Iowa players clear their heads, look to Tennessee

Hawkeyes face Volunteers in First Four game Wednesday in Dayton, Ohio

Published: March 17 2014 | 10:29 am - Updated: 1 April 2014 | 9:43 am in

IOWA CITY†ó In the wake of their upset Big Ten Tournament loss to Northwestern, Iowa players took two days off to clear their minds and get away from basketball.

It was necessary for their mental health. The Hawkeyes (20-12), once ranked 10th nationally, had lost six of their final seven games. They dropped heartbreakers to rivals Wisconsin, Minnesota and Illinois during that stretch. Despite a halftime lead at Michigan State, they once again got pushed around in a loss at East Lansing. Then their hopes of turning around their season ended Thursday against Northwestern, a team they had beaten twice by a combined 52 points.

"I think everybody just went away and cleared their heads," Iowa senior guard Devyn Marble said. "Coaches kind of gave us room and let us just sit back and got back at it (Sunday)."

"I really had a chance to clear my head," Iowa junior forward Aaron White said. "I didnít really watch the games. I didnít really care who won or lost. I didnít want to watch it. Thatís how it goes after you lose like that."

The players returned to Iowa City on Friday. They individually took shots, but didn't practice together until Sunday. Then worked on themselves and didn't prepare for another opponent. After learning their selection to the NCAA tournament -- Iowa plays Tennessee (21-12) on Wednesday (8 p.m. truTV) in an NCAA First Four game of 11 seeds -- they were relaxed.

"We got up and down. We got to play, we got to battle," Iowa senior forward Melsahn Basabe said. "Usually when we practice itís a scout focus. These were one of those days where we just doing us, and I think that helped us. Weíre just ready to go to work."

"Practice was very positive and very competitive and guys were able to get up and down and get after it," Marble said. "I was happy about that. I think this gave us a day or two just to prepare, basically be refreshed from basketball in general and let our minds at ease for a second or so and now that weíre in the tournament. Now we can focus all of our energy on Tennessee."

The Volunteers finished the season in opposite fashion from Iowa. Tennessee was 7-7 after an overtime loss at Texas A&M. Then Tennessee ripped through the final four games of its SEC schedule, including blowout wins over Vanderbilt (38 points), Auburn (28) and Missouri (27) to finish the regular season. Tennessee beat South Carolina by 15 to open the SEC Tournament, but lost to top-ranked Florida 56-49 in a conference semifinal. The Volunteers led by seven at halftime but scored just 14 points in the second half.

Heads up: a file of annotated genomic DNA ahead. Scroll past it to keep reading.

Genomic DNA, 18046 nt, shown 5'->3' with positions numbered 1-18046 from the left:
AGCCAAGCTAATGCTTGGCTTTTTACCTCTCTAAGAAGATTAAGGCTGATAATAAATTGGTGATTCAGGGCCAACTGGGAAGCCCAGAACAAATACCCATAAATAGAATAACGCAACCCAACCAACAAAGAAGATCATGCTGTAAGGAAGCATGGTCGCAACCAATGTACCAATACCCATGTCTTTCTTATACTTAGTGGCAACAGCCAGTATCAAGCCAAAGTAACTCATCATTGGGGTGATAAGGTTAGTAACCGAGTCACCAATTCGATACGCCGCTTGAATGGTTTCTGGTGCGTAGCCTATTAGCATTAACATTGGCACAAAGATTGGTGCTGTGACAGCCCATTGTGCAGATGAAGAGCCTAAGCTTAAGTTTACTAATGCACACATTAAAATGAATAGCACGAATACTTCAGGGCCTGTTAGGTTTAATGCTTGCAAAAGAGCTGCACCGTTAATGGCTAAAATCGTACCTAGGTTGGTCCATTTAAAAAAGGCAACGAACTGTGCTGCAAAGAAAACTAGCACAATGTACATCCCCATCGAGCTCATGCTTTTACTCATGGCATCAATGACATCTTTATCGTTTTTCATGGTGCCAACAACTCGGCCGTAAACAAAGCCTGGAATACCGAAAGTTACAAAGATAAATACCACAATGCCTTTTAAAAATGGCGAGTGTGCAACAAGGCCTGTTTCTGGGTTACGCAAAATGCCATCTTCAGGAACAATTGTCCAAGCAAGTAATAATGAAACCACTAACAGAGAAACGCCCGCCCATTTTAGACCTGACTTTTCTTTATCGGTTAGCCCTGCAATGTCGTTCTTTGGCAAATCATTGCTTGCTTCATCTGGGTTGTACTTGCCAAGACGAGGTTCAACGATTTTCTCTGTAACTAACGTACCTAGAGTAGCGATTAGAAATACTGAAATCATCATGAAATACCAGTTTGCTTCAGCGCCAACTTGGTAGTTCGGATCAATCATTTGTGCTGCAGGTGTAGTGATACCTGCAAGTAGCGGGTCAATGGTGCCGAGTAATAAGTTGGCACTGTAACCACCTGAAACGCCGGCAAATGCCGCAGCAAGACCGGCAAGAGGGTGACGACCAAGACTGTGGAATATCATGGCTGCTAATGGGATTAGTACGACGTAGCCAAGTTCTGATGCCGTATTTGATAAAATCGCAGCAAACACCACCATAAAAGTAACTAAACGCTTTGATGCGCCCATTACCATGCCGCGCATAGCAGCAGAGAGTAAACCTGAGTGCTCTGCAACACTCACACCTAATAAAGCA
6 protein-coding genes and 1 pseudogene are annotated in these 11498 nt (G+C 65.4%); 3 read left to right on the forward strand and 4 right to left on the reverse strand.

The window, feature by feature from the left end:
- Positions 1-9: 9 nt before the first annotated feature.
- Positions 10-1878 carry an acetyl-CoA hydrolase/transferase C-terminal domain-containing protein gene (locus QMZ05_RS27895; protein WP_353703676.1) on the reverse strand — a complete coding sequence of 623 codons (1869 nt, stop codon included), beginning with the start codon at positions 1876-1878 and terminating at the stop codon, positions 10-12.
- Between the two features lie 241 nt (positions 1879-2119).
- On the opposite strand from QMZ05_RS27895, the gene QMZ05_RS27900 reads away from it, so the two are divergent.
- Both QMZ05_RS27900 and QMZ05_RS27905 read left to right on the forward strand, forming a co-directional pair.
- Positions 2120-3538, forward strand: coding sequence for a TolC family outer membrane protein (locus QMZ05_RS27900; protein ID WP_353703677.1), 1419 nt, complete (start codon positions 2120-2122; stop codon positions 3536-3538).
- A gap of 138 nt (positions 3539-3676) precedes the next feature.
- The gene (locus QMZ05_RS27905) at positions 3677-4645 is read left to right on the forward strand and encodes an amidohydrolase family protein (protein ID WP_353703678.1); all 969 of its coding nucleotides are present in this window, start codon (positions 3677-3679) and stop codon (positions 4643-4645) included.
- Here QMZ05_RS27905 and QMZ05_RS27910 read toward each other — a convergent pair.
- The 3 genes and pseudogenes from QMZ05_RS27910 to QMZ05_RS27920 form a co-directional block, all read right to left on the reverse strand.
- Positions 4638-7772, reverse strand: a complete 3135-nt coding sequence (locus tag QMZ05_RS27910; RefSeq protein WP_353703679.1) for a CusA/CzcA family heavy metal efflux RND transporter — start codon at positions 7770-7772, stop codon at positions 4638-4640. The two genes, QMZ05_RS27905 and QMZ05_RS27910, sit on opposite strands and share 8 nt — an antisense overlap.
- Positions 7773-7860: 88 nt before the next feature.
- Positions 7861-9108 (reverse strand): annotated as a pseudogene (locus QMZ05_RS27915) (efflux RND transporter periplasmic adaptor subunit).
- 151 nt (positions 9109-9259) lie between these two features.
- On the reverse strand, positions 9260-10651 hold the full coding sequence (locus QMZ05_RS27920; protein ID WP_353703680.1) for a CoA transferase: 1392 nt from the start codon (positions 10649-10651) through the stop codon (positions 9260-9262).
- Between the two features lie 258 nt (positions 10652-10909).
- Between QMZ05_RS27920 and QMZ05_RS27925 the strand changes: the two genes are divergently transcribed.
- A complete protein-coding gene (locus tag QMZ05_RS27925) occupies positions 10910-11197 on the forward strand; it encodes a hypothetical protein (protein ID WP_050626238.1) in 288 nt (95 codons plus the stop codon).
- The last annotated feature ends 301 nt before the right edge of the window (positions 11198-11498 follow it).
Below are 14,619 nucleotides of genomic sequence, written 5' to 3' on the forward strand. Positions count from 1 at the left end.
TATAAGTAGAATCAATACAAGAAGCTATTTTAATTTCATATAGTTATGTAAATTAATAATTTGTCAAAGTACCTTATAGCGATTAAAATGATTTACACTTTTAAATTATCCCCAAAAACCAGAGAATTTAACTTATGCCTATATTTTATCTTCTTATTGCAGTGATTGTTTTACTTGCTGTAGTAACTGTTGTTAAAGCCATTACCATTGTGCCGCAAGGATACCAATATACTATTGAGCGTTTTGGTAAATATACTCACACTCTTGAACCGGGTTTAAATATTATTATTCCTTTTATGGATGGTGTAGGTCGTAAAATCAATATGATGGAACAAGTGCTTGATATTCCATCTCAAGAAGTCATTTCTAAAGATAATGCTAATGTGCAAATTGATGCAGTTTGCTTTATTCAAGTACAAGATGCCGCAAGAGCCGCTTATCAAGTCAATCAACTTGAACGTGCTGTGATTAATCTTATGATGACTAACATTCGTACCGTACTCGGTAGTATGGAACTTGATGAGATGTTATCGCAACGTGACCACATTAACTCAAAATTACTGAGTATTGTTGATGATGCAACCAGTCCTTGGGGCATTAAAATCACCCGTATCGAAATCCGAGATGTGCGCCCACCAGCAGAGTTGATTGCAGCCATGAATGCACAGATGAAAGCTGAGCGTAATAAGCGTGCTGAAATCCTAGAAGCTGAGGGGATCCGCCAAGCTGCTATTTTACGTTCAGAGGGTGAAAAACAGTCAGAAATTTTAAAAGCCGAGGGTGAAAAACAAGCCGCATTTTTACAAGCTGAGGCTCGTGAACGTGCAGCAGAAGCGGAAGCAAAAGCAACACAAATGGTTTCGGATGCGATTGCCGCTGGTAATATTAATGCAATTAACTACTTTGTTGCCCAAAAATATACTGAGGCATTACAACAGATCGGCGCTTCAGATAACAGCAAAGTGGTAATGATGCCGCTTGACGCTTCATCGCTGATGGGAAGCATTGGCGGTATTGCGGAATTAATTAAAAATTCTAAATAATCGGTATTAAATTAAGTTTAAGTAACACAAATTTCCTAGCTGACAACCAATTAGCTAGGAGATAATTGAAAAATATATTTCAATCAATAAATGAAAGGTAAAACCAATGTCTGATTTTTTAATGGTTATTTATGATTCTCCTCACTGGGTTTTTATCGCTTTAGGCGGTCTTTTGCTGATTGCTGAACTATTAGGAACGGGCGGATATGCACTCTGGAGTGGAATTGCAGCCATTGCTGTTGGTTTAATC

Tennessee, one of three SEC teams to make the tournament, boasts a pair of first-team all-SEC players in senior combo guard Jordan McRae and junior forward Jarnell Stokes. McRae, a 6-foot-6 two-time all-SEC selection, led the Volunteers with 18.6 points a game. He hit 75 3-pointers at a 37.1 percent clip and also led with 83 assists.

Stokes, who stands 6-8, averaged 14.7 points and 10.3 rebounds a game. He also blocked a team-high 34 shots. He was one of only three players to average a double-double in league play. He led the SEC in field-goal percentage (.567), rebounds (11.1 rpg) and offensive rebounding (4.4).

The Hawkeyes appeared likely to play Tennessee during the Battle 4 Atlantis Tournament in November. The teams were placed in the same quadrant with Iowa opening with Xavier and Tennessee facing UTEP. The Hawkeyes rallied to beat Xavier in overtime, while UTEP stunned the Volunteers.

Tennessee owns a major win against No. 1 seed Virginia, winning 87-52 on Dec. 30. But the only other NCAA team the Volunteers beat was Xavier back in the Bahamas.

"I watch plenty of basketball so Iíve watched them," White said. "Theyíve got McCrae, whoís a good guard, theyíve got Stokes, whoís a good big."

The winner moves to a second-round game against sixth-seeded UMass (24-8) on Friday in Raleigh, N.C. But Wednesday first for Iowa. It's one final opportunity to wipe away a month of disappointment.

"Itís a fresh start for us," Iowa senior forward Zach McCabe said. "It was a little nerve-wracking watching, seeing if our name was going to pop up and then when it finally does and itís to get ready for work. You just have to turn the page. You canít think about what happened at the end of the season and stuff like that. We have to be focused on what we need to do now and playing hard and just playing focused and bring energy with these guys."


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